The Barn Owl is a distinctive and much loved countryside bird. Barn Owls can be found throughout the UK and Ireland and are easily identified with their heart shaped face and pure white underparts. They hunt small mammals such as mice, voles, shrews, rats, muskrats, hares and rabbits, and they may also prey on small birds.

Breeding takes place at varying times of year, and they will lay approximately between four and six eggs. The female incubates the eggs for 29 to 34 days, when the time comes they will hatch every 2-3 days, usually in the order they were laid. The chicks will leave the nest on their first flight 50 to 70 days after hatching, but they return to the nest to roost for 7 to 8 weeks. The chicks usually become independent from the parents 3 to 5 weeks after they begin flying.

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We’re delighted to be able to bring these lovely wildlife moments to our followers, thanks to the Beleef de Lente Project, courtesy of Vogelbescherming Nederland – hence why you may notice a few multilingual messages appear on occasion!

All the feeders, food and poles that feature on our webcam are provided by us, for wildlife. If anything takes your fancy, have a browse below…

Help your Garden Birds

Frequently Asked Questions

  1. How may eggs does a Barn Owl lay?

    A Barn Owl can lay around 10 eggs! However, this means that there’s usually a big gap between the first and last egg. As they hatch in the order, this means there is often a huge size different between the young. Unfortunately, the smallest chicks don’t always survive.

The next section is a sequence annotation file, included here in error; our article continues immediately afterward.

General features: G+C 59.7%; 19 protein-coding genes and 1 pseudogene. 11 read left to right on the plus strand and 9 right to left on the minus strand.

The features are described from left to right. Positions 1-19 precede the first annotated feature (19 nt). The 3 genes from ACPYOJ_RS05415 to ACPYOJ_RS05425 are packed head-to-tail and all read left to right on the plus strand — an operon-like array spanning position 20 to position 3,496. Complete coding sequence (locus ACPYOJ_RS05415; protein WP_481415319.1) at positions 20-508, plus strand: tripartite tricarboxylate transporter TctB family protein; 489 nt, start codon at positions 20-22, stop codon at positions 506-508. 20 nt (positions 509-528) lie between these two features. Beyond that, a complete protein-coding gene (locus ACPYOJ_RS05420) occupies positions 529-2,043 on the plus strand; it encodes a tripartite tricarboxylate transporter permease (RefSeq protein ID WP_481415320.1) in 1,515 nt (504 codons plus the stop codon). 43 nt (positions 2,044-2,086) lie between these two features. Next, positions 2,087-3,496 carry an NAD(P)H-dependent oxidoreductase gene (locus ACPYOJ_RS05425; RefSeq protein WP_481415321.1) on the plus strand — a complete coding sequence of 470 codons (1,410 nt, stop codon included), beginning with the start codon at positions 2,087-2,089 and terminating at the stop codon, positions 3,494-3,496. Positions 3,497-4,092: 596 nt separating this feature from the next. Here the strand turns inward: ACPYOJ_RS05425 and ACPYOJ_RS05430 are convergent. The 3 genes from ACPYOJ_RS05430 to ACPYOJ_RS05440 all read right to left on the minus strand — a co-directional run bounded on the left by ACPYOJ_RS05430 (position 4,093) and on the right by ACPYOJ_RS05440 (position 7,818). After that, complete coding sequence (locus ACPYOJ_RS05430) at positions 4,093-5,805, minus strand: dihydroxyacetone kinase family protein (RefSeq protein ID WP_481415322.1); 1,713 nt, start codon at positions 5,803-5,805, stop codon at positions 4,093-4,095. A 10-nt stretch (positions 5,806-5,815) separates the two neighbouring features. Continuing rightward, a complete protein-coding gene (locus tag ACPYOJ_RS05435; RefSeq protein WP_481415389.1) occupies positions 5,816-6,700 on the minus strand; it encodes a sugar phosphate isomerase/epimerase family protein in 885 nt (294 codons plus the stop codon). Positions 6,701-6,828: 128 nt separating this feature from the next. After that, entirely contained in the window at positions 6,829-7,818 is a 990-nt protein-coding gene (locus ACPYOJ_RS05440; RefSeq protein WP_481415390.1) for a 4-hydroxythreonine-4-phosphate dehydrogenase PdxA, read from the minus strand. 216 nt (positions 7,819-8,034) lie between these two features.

2. How often does a Barn Owl lay?

    Usually once the first egg is laid, an egg is then laid every other day. However, a break of 3 to 5 days between eggs has been known.

  3. Why does a Barn Owl sleep on one leg?

    By keeping one leg close to the body and under the feathers the owl will lose less heat. As you can see, the legs are less densely feathered.

  4. When does a Barn Owl go hunting?

    The Barn Owl will mainly hunt at night. The heart shaped part of the face ensures all sound is picked up, they have exceptional hearing and can find prey by sound alone. Rodents compromise 90% of their diet.

  5. I would like to put up a nest box for my garden birds, where should I site it for best results?

    The best height for your nest box is widely accepted as being between 1.5m and 5.5m high (5ft - 18ft respectively). However, if your area has a particularly high cat population it is best to site your box even higher.

    If you only have an exposed site to offer, face the box somewhere between north through east to southeast, avoiding prevailing winds and strong sunlight. If siting in woodland, the dry side of the tree trunk offers the most protection. By their nature, open nest boxes require more cover; siting them near to climbing plants where they can be partially obscured is ideal. Siting your nest box near vegetation also aids young birds taking their first flights as it gives them both physical support and good cover.

    A clear flight path into the box works best and avoid sites such as the top of fences that make it easier for predators to get at the box.

  6. I’m having trouble viewing the cameras?

    Visitors sometimes experience technical problems when trying to view the live stream cameras. A multi-lingual message usually appears on the camera display if we are aware of the issues. Please be patient, we will try and get the feeds back up and running as soon as we can.

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